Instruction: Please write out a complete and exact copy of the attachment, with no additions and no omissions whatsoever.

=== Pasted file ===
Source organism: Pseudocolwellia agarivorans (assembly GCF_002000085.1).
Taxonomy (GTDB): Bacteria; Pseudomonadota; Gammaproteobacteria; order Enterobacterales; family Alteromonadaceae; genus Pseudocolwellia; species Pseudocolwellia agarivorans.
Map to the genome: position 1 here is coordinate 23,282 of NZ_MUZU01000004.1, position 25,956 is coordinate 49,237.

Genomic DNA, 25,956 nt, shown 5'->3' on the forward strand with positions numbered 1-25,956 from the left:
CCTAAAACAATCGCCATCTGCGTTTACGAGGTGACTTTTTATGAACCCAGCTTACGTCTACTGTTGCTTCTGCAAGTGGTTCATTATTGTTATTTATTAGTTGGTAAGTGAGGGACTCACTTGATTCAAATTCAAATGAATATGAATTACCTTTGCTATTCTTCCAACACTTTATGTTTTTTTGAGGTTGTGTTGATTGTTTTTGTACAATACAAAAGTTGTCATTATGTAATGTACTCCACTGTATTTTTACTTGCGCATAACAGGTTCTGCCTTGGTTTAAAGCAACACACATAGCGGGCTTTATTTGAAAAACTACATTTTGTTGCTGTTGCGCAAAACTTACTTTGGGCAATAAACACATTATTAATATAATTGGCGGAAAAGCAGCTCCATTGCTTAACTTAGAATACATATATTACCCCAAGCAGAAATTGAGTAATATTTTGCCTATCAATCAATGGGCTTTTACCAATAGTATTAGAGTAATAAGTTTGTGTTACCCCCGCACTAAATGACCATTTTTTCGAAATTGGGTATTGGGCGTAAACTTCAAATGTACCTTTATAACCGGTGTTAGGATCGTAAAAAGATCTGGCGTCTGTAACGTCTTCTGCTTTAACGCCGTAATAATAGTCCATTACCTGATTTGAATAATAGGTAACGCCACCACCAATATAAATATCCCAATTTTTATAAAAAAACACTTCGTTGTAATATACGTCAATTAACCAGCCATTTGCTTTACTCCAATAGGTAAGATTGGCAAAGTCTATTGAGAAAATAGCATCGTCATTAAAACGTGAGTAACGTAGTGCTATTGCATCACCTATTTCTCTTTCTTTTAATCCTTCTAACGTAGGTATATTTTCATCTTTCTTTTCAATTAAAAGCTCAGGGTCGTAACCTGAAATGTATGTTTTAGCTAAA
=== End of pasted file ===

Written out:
Source organism: Pseudocolwellia agarivorans (assembly GCF_002000085.1).
Taxonomy (GTDB): Bacteria; Pseudomonadota; Gammaproteobacteria; order Enterobacterales; family Alteromonadaceae; genus Pseudocolwellia; species Pseudocolwellia agarivorans.
Map to the genome: position 1 here is coordinate 23,282 of NZ_MUZU01000004.1, position 25,956 is coordinate 49,237.

Genomic DNA, 25,956 nt, shown 5'->3' on the forward strand with positions numbered 1-25,956 from the left:
CCTAAAACAATCGCCATCTGCGTTTACGAGGTGACTTTTTATGAACCCAGCTTACGTCTACTGTTGCTTCTGCAAGTGGTTCATTATTGTTATTTATTAGTTGGTAAGTGAGGGACTCACTTGATTCAAATTCAAATGAATATGAATTACCTTTGCTATTCTTCCAACACTTTATGTTTTTTTGAGGTTGTGTTGATTGTTTTTGTACAATACAAAAGTTGTCATTATGTAATGTACTCCACTGTATTTTTACTTGCGCATAACAGGTTCTGCCTTGGTTTAAAGCAACACACATAGCGGGCTTTATTTGAAAAACTACATTTTGTTGCTGTTGCGCAAAACTTACTTTGGGCAATAAACACATTATTAATATAATTGGCGGAAAAGCAGCTCCATTGCTTAACTTAGAATACATATATTACCCCAAGCAGAAATTGAGTAATATTTTGCCTATCAATCAATGGGCTTTTACCAATAGTATTAGAGTAATAAGTTTGTGTTACCCCCGCACTAAATGACCATTTTTTCGAAATTGGGTATTGGGCGTAAACTTCAAATGTACCTTTATAACCGGTGTTAGGATCGTAAAAAGATCTGGCGTCTGTAACGTCTTCTGCTTTAACGCCGTAATAATAGTCCATTACCTGATTTGAATAATAGGTAACGCCACCACCAATATAAATATCCCAATTTTTATAAAAAAACACTTCGTTGTAATATACGTCAATTAACCAGCCATTTGCTTTACTCCAATAGGTAAGATTGGCAAAGTCTATTGAGAAAATAGCATCGTCATTAAAACGTGAGTAACGTAGTGCTATTGCATCACCTATTTCTCTTTCTTTTAATCCTTCTAACGTAGGTATATTTTCATCTTTCTTTTCAATTAAAAGCTCAGGGTCGTAACCTGAAATGTATGTTTTAGCTAAA